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I asked a somewhat related question recently and then became interested in this one: how many people are required, on average, until 3 share a birthday? More generally, if we have $M$ bins, what is the expected number of balls we must toss before some bin contains exactly 3 balls?

The straightforward techniques used in the question cited above seem hard-to-apply here because the number of ways to obtain configurations with 2-balls-or-fewer is quite a bit messier now.

Question: what is the expected number of balls needed to obtain a bin with 3 balls in it?


To expand a bit on the "messy" comment above: the EGF for the number of ways to toss $n$ balls into $M$ bins with no bin containing more than 2 balls is $$(1+z+z^2/2)^M$$

So, for example, if we have $M=3$ bins, the number of ways for $n$ balls to be arranged (with no bin having more than 2 balls) is found by taking the $n$-th coefficient of $$(1+z+z^2/2)^3 = 1/0! + 3 z/1! + 9z^2/2! + 24z^3/3! + 54z^4/4! + 90z^5/5! + 90z^6/6!$$

So if I want the number of 4-letter words from the alphabet $\{a,b,c\}$ where no letter occurs more than twice, it's the coefficient of ${z^4/4!}$ or 54 according to this formula. We can verify this directly by noticing there are three 4-letter words with all characters the same (aaaa, bbbb, and cccc). For the words with 3 letters the same and one different, there are 4 ways to choose the position of the different letter, then 3 choices of what that letter is, then 2 choices for the three letters that match. The total number of 4-letter words is therefore $3^4=81$, so we have $81-3-4\cdot 3\cdot 2 = 54$. Of course this gets complicated as $M$ increases.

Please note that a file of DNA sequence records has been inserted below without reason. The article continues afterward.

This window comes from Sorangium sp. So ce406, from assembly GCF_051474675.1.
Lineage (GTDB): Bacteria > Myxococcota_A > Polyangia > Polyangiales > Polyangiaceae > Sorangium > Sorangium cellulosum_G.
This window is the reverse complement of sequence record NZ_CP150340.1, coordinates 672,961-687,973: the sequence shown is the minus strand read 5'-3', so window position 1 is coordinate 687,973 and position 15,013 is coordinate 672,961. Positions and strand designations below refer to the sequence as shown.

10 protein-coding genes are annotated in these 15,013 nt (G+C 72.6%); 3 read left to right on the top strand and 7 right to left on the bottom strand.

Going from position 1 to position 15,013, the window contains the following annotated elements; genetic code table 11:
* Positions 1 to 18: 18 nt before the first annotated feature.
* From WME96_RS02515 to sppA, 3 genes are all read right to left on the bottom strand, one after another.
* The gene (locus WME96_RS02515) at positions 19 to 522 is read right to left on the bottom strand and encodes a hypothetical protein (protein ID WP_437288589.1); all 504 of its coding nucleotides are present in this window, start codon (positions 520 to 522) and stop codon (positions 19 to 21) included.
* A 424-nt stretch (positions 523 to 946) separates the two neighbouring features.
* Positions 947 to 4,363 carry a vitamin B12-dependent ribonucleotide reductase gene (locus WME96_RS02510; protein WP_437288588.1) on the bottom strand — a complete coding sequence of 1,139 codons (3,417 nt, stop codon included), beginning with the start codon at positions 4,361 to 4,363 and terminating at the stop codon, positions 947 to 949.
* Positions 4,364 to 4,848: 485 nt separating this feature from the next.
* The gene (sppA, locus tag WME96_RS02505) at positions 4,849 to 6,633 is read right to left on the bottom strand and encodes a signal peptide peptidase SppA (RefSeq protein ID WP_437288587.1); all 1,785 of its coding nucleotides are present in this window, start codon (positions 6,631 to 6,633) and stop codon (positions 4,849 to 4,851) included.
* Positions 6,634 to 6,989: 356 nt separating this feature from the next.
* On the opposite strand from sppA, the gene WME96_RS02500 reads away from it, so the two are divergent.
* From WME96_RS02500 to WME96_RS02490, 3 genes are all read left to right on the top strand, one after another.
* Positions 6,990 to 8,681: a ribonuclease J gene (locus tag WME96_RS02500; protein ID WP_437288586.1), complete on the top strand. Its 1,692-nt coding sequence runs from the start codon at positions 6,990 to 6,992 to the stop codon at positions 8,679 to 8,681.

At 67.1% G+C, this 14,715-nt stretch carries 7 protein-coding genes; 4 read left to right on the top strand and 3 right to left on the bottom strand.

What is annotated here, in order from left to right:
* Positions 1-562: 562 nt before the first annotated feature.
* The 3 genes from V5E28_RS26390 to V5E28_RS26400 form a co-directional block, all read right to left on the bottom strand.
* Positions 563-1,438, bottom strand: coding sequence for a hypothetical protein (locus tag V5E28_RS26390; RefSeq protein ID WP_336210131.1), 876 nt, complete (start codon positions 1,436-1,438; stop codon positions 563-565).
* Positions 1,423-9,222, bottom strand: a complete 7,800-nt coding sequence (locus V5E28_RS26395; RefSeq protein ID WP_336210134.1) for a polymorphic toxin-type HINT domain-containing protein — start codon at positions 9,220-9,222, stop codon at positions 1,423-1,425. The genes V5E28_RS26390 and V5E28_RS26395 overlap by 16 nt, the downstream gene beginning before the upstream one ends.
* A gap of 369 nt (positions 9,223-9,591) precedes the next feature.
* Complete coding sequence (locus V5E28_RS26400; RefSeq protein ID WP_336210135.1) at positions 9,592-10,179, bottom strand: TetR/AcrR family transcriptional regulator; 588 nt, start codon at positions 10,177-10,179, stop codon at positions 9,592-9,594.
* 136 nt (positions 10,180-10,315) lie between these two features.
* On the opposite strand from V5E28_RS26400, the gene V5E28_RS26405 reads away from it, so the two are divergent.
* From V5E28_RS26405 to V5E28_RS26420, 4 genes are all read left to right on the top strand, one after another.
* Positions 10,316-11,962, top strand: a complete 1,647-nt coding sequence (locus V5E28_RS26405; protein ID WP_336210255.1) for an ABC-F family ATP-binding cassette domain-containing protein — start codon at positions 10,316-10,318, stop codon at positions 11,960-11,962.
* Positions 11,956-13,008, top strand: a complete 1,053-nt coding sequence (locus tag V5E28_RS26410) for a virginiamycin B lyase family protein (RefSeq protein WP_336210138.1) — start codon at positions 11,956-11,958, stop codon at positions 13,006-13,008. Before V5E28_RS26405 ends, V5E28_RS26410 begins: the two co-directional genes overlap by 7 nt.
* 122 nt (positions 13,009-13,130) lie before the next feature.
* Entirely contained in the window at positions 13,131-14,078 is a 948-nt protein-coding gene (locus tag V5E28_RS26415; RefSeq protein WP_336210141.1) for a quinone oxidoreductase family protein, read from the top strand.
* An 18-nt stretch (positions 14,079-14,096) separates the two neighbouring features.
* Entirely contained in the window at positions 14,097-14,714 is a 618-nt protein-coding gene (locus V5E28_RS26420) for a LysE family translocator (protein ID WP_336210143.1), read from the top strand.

How you get from this EGF to an asymptotic estimate of the expectation is beyond me.


Note: Byron's answer below settles this. For anyone interested, this fully generalizes to "k-wise collisions" using

$$E(M,k) \approx \sqrt[k]{k!}\ \Gamma(1 + 1/k)\ M^{1-1/k}$$

where setting $k=3$ yields the result in Byron's answer below. Of course this is an asymptotic result and gets better as $M$ increases. For $M$=365 this formula yields about 82.87, whereas the correct answer is about 88.73891.

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Do you want the expected 'time' of a third collision, or the point at which the probability that there is a bin with three balls is >50%? (It's the latter that's classically quoted for the birthday problem). The two are likely to be different, and I think the latter is a bit easier to solve... –  Steven Stadnicki Jun 15 '13 at 0:50
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I am asking for the expected number of balls where a 3-way collision occurs. But I would be happy to learn the "median" value, which is the number of balls where the a 3-way collision has probability $\approx$ 1/2. –  Fixee Jun 15 '13 at 0:53
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1 Answer 1

up vote 5 down vote accepted

The expected time to the first triple collision is $$\mathbb{E}(T) = \int_0^\infty \left(1+{x\over M}+{x^2\over2M^2}\right)^M \,e^{-x}\,dx.\tag1$$

In my answer here, I derived the formula for double collisions, and the extension to triple collisions is straightforward. From equation (1), we see that $\mathbb{E}(T)$ grows like a multiple of $M^{2/3}$.


I turned the page and noticed that in section 15.3 of Problems and Snapshots from the World of Probability by Blom, Holst, and Sandell, the authors give the precise asymptotic result $$\mathbb{E}(T)\approx 6^{1/3}\,\Gamma(4/3)\, M^{2/3}\approx 1.6226\,M^{2/3}.$$

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Thanks, Byron. I had guessed that $E(T) \approx c M^{2/3}$, but simulations I ran showed $c$ growing slightly with $M$ so I thought the $2/3$ exponent was a tad low. It could instead be the effect of lower-order terms in the asymptotics. –  Fixee Jun 15 '13 at 1:12
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Following the link to your other question, and then to the Sedgewick/Flajolet book, and then a reference from there, I found a paper that gives the derivation for this result: sciencedirect.com/science/article/pii/S0021980067800759 –  Fixee Jun 15 '13 at 1:40
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@Fixee That was some good hunting! –  Byron Schmuland Jun 15 '13 at 1:44
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